Viewpoint: Employees Should Get Unlimited Vacation

Traditional vacation policies don't reflect the needs and demands of a modern global workforce, argues the chief technology officer and co-founder of HubSpot

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Vacations, by design, are supposed to be a time to relax, rejuvenate and reconnect with your favorite places, people or activities. And yet the process of requesting, approving and tracking vacation at most companies worldwide is anything but relaxing. The system is archaic: employees at all levels “earn” days off by working, regardless of whether they are working 80-hour weeks or 30-hour weeks. After accruing enough vacation to take “time off,” employees either take days off every chance they get, hoard it so that they get a check at the end of their company tenure, or hurry to use vacation days before they expire at the end of the year. Does any of that sound relaxing to you? Me neither.

Over the past few years, the way in which people live and work has changed fundamentally. Employees check e-mail on their smartphones, collaborate on documents from home and complete many of their daily tasks in the cloud. But the vast majority of vacation policies are more like The Flintstones than The Jetsons: they simply don’t reflect the needs and demands of a modern global workforce.

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Our company, HubSpot, does vacation differently. We expect everyone who works here to deliver remarkable results. In return, we offer all our employees, at every level, unlimited vacation and the autonomy to determine when, where and how they take it. This is not an experiment; it’s a long-standing policy built into a broader commitment to our company culture. The truth is that if you hire people who love their work and understand the mission and vision of your company, banking, tracking and paying out unused vacation become a massive waste of time and money. We devote that time, energy and money to our customers, and our company is better off for it.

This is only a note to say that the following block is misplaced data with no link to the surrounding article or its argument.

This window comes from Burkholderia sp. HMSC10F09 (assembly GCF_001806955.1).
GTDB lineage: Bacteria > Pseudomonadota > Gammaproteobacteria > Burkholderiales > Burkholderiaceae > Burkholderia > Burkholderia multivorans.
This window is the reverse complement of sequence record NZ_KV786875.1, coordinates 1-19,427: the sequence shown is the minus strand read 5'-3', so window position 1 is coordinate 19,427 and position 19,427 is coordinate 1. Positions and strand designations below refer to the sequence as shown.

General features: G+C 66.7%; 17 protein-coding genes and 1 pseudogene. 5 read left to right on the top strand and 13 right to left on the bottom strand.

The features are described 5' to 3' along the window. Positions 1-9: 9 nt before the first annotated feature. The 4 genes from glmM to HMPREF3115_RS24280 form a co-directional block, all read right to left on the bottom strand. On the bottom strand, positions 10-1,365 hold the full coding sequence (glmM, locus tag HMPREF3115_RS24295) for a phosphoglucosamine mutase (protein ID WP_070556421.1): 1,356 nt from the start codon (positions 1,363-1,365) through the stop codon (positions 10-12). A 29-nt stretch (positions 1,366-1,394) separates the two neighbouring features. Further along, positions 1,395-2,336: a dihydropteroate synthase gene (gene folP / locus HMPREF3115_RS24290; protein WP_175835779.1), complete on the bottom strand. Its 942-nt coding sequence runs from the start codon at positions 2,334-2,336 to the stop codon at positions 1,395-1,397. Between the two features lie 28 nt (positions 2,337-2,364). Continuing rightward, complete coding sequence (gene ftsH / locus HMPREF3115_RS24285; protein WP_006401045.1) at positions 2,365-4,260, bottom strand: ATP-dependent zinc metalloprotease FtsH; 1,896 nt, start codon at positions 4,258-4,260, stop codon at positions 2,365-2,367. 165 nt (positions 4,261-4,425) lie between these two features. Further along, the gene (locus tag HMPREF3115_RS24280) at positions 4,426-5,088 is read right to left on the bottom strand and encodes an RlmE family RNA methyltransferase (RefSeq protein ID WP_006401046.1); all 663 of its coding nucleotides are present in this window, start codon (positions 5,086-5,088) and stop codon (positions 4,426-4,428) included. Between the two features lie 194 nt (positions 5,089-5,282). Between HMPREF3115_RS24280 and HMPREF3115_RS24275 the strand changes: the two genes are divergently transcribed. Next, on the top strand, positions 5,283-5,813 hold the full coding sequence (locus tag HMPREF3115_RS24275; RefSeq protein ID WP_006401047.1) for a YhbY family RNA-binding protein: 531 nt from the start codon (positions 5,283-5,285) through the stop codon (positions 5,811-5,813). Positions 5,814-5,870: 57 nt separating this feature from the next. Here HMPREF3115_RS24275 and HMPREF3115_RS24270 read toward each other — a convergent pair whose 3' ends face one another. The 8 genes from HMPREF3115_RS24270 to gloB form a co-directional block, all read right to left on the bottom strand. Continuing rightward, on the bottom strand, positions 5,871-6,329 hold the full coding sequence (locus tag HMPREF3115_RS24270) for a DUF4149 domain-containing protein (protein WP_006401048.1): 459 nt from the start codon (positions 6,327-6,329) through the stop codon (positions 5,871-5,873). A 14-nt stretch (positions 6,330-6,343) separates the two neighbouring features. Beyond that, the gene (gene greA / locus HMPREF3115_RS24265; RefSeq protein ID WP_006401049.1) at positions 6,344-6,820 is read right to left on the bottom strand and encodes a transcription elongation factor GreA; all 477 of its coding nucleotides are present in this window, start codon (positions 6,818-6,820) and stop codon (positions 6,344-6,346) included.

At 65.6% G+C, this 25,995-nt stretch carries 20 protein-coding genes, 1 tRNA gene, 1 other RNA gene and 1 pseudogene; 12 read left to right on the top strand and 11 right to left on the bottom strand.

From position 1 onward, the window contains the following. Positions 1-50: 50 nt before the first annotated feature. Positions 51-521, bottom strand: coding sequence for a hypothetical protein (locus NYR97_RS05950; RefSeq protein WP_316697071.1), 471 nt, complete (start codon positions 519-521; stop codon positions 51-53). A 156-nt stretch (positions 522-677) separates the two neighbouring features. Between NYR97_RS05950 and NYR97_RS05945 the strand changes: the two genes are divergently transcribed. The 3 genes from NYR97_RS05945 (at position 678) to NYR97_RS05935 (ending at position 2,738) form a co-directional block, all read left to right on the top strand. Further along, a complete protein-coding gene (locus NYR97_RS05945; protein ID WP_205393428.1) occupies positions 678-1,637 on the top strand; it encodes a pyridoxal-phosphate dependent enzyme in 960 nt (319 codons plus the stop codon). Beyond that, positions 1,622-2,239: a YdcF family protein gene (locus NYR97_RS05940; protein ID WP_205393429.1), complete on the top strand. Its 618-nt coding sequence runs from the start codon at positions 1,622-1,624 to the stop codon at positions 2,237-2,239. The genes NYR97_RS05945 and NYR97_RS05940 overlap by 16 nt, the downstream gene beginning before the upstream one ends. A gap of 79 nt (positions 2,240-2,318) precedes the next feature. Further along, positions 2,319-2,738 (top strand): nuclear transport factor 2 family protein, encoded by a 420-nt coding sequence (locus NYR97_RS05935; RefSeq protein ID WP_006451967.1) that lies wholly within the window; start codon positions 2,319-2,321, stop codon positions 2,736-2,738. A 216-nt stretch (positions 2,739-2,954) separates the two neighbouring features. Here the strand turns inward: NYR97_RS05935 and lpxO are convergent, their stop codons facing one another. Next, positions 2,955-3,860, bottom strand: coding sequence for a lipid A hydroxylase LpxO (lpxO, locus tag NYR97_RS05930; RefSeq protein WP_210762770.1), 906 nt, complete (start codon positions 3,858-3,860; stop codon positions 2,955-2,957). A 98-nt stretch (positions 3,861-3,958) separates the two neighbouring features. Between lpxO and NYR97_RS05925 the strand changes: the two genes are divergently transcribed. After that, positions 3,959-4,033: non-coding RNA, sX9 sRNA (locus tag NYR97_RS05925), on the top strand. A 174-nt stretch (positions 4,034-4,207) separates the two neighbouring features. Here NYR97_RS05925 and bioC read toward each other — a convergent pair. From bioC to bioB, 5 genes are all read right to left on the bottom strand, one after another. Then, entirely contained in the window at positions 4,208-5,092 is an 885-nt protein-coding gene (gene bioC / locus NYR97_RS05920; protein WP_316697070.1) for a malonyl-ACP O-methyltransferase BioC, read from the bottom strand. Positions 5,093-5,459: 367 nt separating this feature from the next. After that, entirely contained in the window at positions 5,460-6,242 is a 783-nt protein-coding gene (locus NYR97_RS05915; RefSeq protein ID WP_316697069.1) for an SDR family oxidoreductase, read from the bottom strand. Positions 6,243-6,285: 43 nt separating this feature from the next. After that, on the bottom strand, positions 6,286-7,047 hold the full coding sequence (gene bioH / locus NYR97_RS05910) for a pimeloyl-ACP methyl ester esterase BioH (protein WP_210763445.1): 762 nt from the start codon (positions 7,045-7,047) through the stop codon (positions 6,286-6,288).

I’m often asked whether our employees end up taking more or less days than more-traditional companies. We don’t know, because we literally don’t track it. What we do know is that our employees value being able to take last-minute three-day weekends or head out early after handing in a big project and not needing special permission or prior approval to do so. For those of you concerned that HubSpot employees are always on a beach somewhere, I can assure you that’s not the case. By not prescribing when they need to be in the office, we get employees who build their work around their families, hobbies and interests, and we empower them to manage their time to align with their life.

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The potential downside of our policy is that individuals who can work anytime, anywhere will feel that they can’t break away from the rapid pace of a fast-growing company. We address that concern in two ways: First, we hold managers accountable by getting quarterly feedback to ensure employees are getting enough time off. Second, we as executives set the tone with our own behavior. I’m well known for working late into the night and almost never showing up before 11 a.m., while my co-founder is well known for building his schedule around his beloved Red Sox. We are replacing the adversarial relationship between work and life with a collaborative one. Our employees get to optimize their time off in a manner that works for them. We just provide them with the freedom to do so.